Botany Bay Plantation Tour Route
Trail Activities: t
Trail Features: t
- Information Sign
- Scenic Observation
- Point of Interest
- Trail Head
- Handicap Access
- Picnic Area
- No Fee
- No Camping
This Wildlife Management Area exhibits many characteristics common to sea islands along the southeast coast: pine hardwood forests, agricultural fields, coastal wetlands and a barrier island with a beachfront. Only this tract has been left undisturbed, providing coastal habitat for a wide range of wildlife species.
This preserve is located approximately 45 miles south of Charleston and exhibits many characteristics common to sea islands along the southeast coast: pine hardwood forests, agricultural fields, coastal wetlands and a barrier island with a beachfront. Only this tract has been left undisturbed, providing coastal habitat for a wide range of wildlife species, including loggerhead sea turtles, the state-threatened least tern and neo-tropical songbirds like the painted bunting and summer tanager.
Botany Bay is very accessible—you can tour most of the property in half a day or less. Simply pick up a free self-guided driving tour guide at the information kiosk and you’re on your way. The 6.5-mile route begins along a magnificent avenue of oaks interspersed with loblolly pine and cabbage palmetto, the state tree. Look for colonies of resurrection fern growing on the spreading oak limbs. After a rain, the leaves of the resurrection ferns turn a beautiful bright green. The Tour Route offers excellent wildlife viewing for those traveling by bike or horseback, as well.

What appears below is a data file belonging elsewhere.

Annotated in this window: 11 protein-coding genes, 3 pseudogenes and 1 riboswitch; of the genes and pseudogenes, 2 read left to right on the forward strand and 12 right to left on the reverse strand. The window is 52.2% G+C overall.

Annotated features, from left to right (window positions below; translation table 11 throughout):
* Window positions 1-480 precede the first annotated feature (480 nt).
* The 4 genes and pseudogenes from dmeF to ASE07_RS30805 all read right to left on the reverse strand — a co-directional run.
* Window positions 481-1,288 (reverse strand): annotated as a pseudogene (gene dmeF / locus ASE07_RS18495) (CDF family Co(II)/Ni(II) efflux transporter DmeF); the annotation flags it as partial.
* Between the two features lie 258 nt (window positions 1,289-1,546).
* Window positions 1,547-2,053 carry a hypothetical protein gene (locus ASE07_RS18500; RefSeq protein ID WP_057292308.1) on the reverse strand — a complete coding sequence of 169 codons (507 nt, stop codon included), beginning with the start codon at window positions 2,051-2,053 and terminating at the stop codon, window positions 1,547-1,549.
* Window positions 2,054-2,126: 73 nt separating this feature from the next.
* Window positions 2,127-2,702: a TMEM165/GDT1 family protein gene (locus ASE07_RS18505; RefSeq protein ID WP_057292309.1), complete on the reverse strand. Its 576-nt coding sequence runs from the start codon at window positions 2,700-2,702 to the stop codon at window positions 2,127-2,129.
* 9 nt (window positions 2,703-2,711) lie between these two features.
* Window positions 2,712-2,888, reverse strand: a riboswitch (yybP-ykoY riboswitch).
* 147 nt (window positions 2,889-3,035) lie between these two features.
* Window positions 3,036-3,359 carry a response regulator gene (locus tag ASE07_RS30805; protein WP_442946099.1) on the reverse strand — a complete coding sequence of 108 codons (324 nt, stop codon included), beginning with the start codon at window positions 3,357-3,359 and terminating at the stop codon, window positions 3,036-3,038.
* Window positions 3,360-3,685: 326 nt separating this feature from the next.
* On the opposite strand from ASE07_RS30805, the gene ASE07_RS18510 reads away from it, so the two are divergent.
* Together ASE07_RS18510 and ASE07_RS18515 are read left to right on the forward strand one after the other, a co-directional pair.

When you get to the four-way stop, turn right into the beach access parking lot. There you’ll find the trailhead to the Pockoy Island Trail. If you continue on the Tour Route, stay on the beach access road until you get to another parking area just past the four-way stop. It’s a short walk from here to two small buildings built in the 1800s. The road then takes a couple of sharp 90-degree turns, winding along the salt marsh and offering spectacular views of Ocella Creek. This section also features lots of century-old live oaks draped in Spanish moss. The final section of the driving tour features the remains of the Sea Cloud Plantation house and a brick beehive built by slaves in the 1700s as a source of drinking water.
The area is open for general public visitation during daylight hours (a half-hour before sunrise to a half-hour after sunset). The area is closed on Tuesdays and for scheduled special hunts.
Horseback riding by permit only, on roads open to vehicular traffic and areas specifically designated for horse riding. No groups larger than ten (10) horses. All dikes are closed to horseback riding. No horseback riding during scheduled deer, turkey and hog hunting except Sunday. Free permits are available at kiosks. Permit must be in possession while riding and data cards completed and returned to the kiosks upon leaving the area. No horses or dogs are allowed on the beach or the causeway to the beach.
Photos courtesy of Perry Baker and Wendy Pitts Reeves.Directions:
To reach the entrance of Botany Bay Plantation WMA, travel down SC Highway 174 toward Edisto Beach and turn left onto Botany Bay Road, which is about 8.5 miles south of the McKinley Washington Bridge. Follow this dirt road two miles to near where it dead-ends. Turn left at the gate into the property. The kiosk at the main gate contains maps and other important information.
South Carolina Department of Natural Resources | 585 Donnelley Drive, Green Pond, SC 29446 | (843) 844-8957